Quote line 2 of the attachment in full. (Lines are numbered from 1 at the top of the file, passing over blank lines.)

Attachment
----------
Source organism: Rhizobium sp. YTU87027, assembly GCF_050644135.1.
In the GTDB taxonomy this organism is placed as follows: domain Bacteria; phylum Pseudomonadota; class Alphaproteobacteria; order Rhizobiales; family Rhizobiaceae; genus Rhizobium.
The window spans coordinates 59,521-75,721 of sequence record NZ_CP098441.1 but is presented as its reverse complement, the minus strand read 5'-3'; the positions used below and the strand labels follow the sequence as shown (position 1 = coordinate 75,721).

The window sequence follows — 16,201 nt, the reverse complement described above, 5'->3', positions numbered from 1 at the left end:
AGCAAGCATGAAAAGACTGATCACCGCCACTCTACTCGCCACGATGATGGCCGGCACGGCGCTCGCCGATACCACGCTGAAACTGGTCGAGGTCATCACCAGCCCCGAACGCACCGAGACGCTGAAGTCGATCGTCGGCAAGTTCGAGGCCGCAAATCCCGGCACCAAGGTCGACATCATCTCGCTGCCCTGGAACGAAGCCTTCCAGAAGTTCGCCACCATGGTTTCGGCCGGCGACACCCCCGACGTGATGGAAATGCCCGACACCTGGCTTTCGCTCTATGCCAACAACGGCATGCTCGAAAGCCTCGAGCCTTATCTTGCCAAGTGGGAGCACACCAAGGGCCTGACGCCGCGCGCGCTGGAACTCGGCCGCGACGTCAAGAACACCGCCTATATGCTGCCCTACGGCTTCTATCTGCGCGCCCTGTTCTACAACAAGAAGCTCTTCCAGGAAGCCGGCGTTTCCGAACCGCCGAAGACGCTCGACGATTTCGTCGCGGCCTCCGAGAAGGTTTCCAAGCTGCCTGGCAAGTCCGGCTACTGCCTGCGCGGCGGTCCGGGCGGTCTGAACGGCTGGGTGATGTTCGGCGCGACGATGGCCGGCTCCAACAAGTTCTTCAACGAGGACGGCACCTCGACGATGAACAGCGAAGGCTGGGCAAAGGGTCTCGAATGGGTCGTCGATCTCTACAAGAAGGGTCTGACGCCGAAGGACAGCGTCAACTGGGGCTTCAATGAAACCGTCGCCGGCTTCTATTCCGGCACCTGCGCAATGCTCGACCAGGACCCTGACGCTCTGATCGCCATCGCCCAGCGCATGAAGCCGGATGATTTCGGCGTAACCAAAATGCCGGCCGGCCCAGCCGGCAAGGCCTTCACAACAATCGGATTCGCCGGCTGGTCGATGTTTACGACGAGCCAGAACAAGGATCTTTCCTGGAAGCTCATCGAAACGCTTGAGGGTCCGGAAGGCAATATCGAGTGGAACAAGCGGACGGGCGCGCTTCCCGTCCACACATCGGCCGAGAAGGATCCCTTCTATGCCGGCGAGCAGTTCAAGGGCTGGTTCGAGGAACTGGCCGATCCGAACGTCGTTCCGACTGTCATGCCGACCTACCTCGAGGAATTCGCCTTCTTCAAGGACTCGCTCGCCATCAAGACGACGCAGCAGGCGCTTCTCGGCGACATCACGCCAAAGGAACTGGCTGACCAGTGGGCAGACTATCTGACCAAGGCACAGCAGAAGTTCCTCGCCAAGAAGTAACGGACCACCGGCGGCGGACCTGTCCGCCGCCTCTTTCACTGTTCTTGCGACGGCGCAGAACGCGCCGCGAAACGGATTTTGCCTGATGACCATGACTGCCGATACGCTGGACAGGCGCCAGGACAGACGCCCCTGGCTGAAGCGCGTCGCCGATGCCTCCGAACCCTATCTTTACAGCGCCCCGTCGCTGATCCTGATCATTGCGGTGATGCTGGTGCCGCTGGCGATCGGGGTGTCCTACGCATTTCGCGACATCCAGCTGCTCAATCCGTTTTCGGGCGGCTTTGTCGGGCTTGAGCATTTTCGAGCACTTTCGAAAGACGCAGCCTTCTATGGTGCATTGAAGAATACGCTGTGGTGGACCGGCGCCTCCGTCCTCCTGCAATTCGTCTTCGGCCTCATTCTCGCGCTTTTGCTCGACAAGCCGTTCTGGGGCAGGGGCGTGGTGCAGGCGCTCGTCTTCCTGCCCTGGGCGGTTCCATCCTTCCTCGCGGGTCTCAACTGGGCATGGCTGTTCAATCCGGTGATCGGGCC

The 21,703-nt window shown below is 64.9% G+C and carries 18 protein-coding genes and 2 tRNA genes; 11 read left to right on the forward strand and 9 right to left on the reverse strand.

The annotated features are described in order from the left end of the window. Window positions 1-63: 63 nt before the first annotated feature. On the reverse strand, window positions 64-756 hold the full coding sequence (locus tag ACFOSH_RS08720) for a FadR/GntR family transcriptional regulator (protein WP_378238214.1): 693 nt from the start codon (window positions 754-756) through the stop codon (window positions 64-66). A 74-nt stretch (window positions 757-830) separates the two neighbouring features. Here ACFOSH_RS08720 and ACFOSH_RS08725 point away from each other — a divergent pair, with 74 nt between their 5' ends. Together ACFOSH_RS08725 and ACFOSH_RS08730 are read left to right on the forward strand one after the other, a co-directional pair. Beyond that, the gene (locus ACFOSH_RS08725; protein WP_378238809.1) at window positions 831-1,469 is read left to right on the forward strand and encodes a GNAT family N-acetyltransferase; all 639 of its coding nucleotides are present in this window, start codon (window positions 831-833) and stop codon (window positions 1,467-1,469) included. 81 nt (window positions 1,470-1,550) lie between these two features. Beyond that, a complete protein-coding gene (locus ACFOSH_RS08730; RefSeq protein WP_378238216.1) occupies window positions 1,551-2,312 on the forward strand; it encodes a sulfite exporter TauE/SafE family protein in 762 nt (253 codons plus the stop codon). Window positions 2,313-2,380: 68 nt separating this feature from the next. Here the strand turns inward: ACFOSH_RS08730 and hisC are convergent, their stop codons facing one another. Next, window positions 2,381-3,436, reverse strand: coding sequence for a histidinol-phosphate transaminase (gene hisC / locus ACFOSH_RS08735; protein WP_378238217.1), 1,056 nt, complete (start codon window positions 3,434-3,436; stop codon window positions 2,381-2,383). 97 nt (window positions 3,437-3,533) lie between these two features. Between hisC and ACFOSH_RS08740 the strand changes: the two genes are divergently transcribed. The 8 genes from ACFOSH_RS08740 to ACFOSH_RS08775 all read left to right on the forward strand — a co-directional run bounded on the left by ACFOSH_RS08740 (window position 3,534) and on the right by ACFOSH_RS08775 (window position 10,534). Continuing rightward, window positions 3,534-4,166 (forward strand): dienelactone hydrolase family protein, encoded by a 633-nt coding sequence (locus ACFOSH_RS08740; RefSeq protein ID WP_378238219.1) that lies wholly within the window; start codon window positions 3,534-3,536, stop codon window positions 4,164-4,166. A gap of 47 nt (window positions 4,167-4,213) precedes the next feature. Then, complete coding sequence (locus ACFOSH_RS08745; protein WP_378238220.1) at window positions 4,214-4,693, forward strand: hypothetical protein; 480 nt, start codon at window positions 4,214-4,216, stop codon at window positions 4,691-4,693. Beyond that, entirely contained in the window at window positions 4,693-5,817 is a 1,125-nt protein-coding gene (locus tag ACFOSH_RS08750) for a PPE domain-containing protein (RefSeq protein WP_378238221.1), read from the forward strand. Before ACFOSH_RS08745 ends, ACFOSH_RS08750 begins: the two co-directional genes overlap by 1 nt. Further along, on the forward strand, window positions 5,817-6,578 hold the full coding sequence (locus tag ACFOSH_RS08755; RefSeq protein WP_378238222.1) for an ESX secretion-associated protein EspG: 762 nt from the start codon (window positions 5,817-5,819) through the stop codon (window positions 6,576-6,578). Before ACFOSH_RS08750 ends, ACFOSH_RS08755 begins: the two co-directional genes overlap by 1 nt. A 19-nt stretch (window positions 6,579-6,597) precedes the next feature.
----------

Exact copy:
In the GTDB taxonomy this organism is placed as follows: domain Bacteria; phylum Pseudomonadota; class Alphaproteobacteria; order Rhizobiales; family Rhizobiaceae; genus Rhizobium.